Where θ is the bending angle.



3.2.10. Springback


As Sözen indicated [13], while the machine load released from the bent tube, the total bend angle decreases and the radius of bend increases simultaneously due to the springback shown in Figure 19. In analytical calculations, it is assumed that the total bending length in the deformation zone remains the same at all time. Total bending length can be written as:



Where θL and RL are the bending angle and bending radius respectively in loaded condition and θU and RU are the parameters for unloaded condition.


Bending angle for unloaded condition can also be written as:





Where E is the young modulus and I is the moment of inertia of the tube which can be calculated as:




Bending angle for unloaded condition can also be written as:





Figure 19. Springback [14].



3.2.11. Analytical calculations


Analytical calculations made by writing a Matlab code and the results are shown in Table 4. In order to determine the values, formulas were used given so far and in Table 3, 6 basic geometrical and mechanical parameters are entered in the code and results are calculated. These calculations are valid just for bending a straight tube that does not have any flange in the head. For this project, plastic deformation analysis, made on Dynaform, are shown for the flanged tube in the further sections.





Outside Diameter



Wall Thickness



Bending Radius



Bending Angle



Yield Strength



Young Modulus




Table 3. Basic properties of the tube.

















Outer Thinning



Inner Thickening



Inner Diameter shrinking



Neutral Axis Deviation



Bending Moment



Unloaded Bend Angle



Unloaded Bend Radius



Over Bend Angle



Over Bend Radius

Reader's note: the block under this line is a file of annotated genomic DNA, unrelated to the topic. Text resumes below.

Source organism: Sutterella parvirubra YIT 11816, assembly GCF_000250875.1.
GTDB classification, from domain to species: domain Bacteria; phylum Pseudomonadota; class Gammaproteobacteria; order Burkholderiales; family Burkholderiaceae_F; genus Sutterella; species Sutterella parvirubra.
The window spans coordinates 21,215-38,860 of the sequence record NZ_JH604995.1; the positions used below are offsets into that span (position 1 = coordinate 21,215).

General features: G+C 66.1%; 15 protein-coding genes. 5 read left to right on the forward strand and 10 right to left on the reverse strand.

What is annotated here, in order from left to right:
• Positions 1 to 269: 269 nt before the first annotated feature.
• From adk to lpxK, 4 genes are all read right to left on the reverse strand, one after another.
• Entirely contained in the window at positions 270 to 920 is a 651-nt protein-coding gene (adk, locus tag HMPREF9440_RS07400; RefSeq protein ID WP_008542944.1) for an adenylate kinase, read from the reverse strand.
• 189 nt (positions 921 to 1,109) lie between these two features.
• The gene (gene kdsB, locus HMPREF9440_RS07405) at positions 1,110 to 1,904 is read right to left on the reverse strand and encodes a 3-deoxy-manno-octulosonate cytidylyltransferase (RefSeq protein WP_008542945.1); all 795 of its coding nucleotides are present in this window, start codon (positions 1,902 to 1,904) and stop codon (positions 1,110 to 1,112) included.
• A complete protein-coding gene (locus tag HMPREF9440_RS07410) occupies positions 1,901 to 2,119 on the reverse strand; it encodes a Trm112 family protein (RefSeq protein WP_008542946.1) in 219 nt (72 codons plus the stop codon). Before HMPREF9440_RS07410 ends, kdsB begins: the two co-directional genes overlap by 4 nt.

Preparation Length



Flattening Critical Point



Table 4. Matlab analytical calculation results.



In Table 4, Unloaded Bend Angle and Unloaded Bend Radius shows the results for bending the tube by 90° (Bending Angle – Table 3). That means if the tube is bended by 90°, due to the springback, Unloaded Bend Angle becomes 87.38° and Unloaded Bend Radius becomes 36.05 mm. In order to get the desired bending angle 90°, Over Bend Angle should be 92.7° and Over Bend Radius becomes 37.13 mm as indicated in Table 4.



4. Tool Design


4.1. Tool Material ion


Tool materials are ed according to the information acquired from the company visits. Firstly alternative materials are discussed, and then material ion is made.


Ductile cast iron


Firstly, the pressure die part material is discussed. The pressure die should let the material flow without losing its shape because this part stays stable during the bending operation. Ductile cast iron lets the material flow and due to its spherical grains, the flow results without undesired scratches on the surface of the tube. It is stated that ductile cast iron is the most proper material for the pressure die part because of the properties needed for a pressure die.



Some of the general properties of this material are shown in Table 5:







Tensile Strength


Yield Strength



Annealed ductile iron




Table 5. Ductile cast iron properties [16].



“Ampco” Tin bronze